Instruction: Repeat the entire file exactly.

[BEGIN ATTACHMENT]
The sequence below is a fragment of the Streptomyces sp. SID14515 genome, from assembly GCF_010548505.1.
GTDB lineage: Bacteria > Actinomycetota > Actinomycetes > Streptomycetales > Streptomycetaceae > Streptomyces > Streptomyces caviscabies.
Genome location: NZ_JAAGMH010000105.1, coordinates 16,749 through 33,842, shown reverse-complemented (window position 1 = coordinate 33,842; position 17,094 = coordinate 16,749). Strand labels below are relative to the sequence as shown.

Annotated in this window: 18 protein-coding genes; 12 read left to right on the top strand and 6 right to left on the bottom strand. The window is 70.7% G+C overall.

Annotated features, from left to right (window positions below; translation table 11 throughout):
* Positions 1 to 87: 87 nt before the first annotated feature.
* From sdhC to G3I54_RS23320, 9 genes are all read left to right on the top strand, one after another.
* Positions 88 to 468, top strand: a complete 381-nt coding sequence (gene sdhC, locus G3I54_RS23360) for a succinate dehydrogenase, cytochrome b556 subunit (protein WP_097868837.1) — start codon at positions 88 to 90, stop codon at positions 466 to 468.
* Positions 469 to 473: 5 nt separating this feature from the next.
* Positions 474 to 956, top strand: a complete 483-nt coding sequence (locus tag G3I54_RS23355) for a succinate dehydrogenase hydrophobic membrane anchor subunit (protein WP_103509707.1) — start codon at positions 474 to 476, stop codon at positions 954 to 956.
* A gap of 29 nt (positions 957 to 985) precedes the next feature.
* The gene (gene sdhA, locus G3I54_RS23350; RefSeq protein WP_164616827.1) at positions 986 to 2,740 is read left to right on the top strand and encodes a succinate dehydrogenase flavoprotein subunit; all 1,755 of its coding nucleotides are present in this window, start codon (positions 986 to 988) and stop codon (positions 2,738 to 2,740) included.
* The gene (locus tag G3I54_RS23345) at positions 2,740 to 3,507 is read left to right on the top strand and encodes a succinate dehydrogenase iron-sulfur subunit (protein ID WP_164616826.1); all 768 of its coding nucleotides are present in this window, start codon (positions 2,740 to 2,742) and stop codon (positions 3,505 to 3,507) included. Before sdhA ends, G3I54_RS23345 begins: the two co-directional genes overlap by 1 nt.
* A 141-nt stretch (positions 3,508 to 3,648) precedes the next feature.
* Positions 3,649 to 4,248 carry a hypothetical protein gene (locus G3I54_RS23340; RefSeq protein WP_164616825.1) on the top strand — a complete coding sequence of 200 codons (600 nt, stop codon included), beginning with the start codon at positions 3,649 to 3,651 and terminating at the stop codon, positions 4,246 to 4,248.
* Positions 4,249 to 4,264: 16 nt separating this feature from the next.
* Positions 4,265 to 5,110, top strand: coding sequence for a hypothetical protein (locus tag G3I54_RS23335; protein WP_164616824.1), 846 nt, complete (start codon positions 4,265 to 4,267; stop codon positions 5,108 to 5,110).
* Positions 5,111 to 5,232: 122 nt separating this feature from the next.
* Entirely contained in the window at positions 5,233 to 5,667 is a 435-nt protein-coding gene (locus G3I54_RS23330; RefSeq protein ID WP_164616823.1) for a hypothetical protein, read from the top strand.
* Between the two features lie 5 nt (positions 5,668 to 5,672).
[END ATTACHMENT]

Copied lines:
The sequence below is a fragment of the Streptomyces sp. SID14515 genome, from assembly GCF_010548505.1.
GTDB lineage: Bacteria > Actinomycetota > Actinomycetes > Streptomycetales > Streptomycetaceae > Streptomyces > Streptomyces caviscabies.
Genome location: NZ_JAAGMH010000105.1, coordinates 16,749 through 33,842, shown reverse-complemented (window position 1 = coordinate 33,842; position 17,094 = coordinate 16,749). Strand labels below are relative to the sequence as shown.

Annotated in this window: 18 protein-coding genes; 12 read left to right on the top strand and 6 right to left on the bottom strand. The window is 70.7% G+C overall.

Annotated features, from left to right (window positions below; translation table 11 throughout):
* Positions 1 to 87: 87 nt before the first annotated feature.
* From sdhC to G3I54_RS23320, 9 genes are all read left to right on the top strand, one after another.
* Positions 88 to 468, top strand: a complete 381-nt coding sequence (gene sdhC, locus G3I54_RS23360) for a succinate dehydrogenase, cytochrome b556 subunit (protein WP_097868837.1) — start codon at positions 88 to 90, stop codon at positions 466 to 468.
* Positions 469 to 473: 5 nt separating this feature from the next.
* Positions 474 to 956, top strand: a complete 483-nt coding sequence (locus tag G3I54_RS23355) for a succinate dehydrogenase hydrophobic membrane anchor subunit (protein WP_103509707.1) — start codon at positions 474 to 476, stop codon at positions 954 to 956.
* A gap of 29 nt (positions 957 to 985) precedes the next feature.
* The gene (gene sdhA, locus G3I54_RS23350; RefSeq protein WP_164616827.1) at positions 986 to 2,740 is read left to right on the top strand and encodes a succinate dehydrogenase flavoprotein subunit; all 1,755 of its coding nucleotides are present in this window, start codon (positions 986 to 988) and stop codon (positions 2,738 to 2,740) included.
* The gene (locus tag G3I54_RS23345) at positions 2,740 to 3,507 is read left to right on the top strand and encodes a succinate dehydrogenase iron-sulfur subunit (protein ID WP_164616826.1); all 768 of its coding nucleotides are present in this window, start codon (positions 2,740 to 2,742) and stop codon (positions 3,505 to 3,507) included. Before sdhA ends, G3I54_RS23345 begins: the two co-directional genes overlap by 1 nt.
* A 141-nt stretch (positions 3,508 to 3,648) precedes the next feature.
* Positions 3,649 to 4,248 carry a hypothetical protein gene (locus G3I54_RS23340; RefSeq protein WP_164616825.1) on the top strand — a complete coding sequence of 200 codons (600 nt, stop codon included), beginning with the start codon at positions 3,649 to 3,651 and terminating at the stop codon, positions 4,246 to 4,248.
* Positions 4,249 to 4,264: 16 nt separating this feature from the next.
* Positions 4,265 to 5,110, top strand: coding sequence for a hypothetical protein (locus tag G3I54_RS23335; protein WP_164616824.1), 846 nt, complete (start codon positions 4,265 to 4,267; stop codon positions 5,108 to 5,110).
* Positions 5,111 to 5,232: 122 nt separating this feature from the next.
* Entirely contained in the window at positions 5,233 to 5,667 is a 435-nt protein-coding gene (locus G3I54_RS23330; RefSeq protein ID WP_164616823.1) for a hypothetical protein, read from the top strand.
* Between the two features lie 5 nt (positions 5,668 to 5,672).